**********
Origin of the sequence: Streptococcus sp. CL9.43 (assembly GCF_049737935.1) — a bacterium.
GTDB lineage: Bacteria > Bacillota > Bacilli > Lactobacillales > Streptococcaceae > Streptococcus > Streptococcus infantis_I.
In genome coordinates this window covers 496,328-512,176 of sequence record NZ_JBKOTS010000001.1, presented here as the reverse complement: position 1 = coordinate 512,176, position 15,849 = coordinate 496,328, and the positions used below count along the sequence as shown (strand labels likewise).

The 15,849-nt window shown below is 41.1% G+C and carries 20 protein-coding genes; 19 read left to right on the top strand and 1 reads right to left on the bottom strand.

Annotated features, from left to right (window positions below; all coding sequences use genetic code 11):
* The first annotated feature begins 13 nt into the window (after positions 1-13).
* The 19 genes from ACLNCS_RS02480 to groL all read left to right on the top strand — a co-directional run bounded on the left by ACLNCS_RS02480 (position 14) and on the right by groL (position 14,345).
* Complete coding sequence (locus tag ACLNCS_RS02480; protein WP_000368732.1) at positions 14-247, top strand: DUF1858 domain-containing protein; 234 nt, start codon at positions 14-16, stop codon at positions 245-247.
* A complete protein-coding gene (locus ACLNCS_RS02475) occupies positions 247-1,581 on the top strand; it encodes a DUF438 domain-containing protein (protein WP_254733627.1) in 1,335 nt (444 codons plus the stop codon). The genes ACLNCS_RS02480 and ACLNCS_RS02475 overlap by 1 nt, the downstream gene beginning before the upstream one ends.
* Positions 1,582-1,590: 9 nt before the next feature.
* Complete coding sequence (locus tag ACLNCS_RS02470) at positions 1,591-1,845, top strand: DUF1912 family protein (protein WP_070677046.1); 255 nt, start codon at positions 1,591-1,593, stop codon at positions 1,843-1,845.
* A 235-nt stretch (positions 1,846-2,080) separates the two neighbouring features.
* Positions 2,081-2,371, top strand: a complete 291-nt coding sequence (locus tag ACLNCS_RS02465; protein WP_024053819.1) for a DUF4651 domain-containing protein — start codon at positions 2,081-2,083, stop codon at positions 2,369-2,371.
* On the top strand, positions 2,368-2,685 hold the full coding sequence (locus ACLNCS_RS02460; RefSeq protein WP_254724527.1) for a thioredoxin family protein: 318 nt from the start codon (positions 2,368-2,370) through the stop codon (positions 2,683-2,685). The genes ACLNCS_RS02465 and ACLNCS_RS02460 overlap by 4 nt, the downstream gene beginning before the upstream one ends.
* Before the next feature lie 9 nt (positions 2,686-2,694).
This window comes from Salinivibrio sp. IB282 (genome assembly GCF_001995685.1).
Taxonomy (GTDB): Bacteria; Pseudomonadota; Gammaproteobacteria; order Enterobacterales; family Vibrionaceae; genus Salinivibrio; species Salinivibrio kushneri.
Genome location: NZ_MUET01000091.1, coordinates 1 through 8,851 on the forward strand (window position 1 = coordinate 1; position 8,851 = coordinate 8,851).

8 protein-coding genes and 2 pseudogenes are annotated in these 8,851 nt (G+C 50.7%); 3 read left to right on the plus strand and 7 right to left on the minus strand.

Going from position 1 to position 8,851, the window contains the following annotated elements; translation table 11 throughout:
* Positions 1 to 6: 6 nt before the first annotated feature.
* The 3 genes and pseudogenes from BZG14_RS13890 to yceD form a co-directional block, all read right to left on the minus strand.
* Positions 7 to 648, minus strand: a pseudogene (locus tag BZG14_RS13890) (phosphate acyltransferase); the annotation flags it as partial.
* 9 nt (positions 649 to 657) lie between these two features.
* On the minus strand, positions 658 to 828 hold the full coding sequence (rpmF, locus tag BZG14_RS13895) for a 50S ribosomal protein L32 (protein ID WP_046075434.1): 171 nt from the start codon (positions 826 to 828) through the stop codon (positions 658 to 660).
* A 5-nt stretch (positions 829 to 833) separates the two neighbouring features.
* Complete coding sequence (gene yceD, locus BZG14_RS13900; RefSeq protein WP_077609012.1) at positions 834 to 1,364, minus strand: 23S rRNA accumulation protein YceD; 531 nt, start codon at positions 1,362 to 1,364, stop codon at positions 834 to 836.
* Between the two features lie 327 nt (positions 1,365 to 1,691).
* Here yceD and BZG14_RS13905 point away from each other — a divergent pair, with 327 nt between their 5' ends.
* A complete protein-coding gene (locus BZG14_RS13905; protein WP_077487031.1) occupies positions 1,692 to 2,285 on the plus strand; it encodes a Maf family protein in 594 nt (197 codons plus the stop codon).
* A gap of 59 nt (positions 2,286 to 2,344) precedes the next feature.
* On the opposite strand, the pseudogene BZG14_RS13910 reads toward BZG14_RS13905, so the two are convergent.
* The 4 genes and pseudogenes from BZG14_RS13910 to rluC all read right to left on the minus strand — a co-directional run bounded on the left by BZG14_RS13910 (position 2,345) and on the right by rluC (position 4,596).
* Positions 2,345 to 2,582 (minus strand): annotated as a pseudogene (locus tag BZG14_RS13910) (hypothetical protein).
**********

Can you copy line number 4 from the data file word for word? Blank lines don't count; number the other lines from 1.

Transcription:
The 15,849-nt window shown below is 41.1% G+C and carries 20 protein-coding genes; 19 read left to right on the top strand and 1 reads right to left on the bottom strand.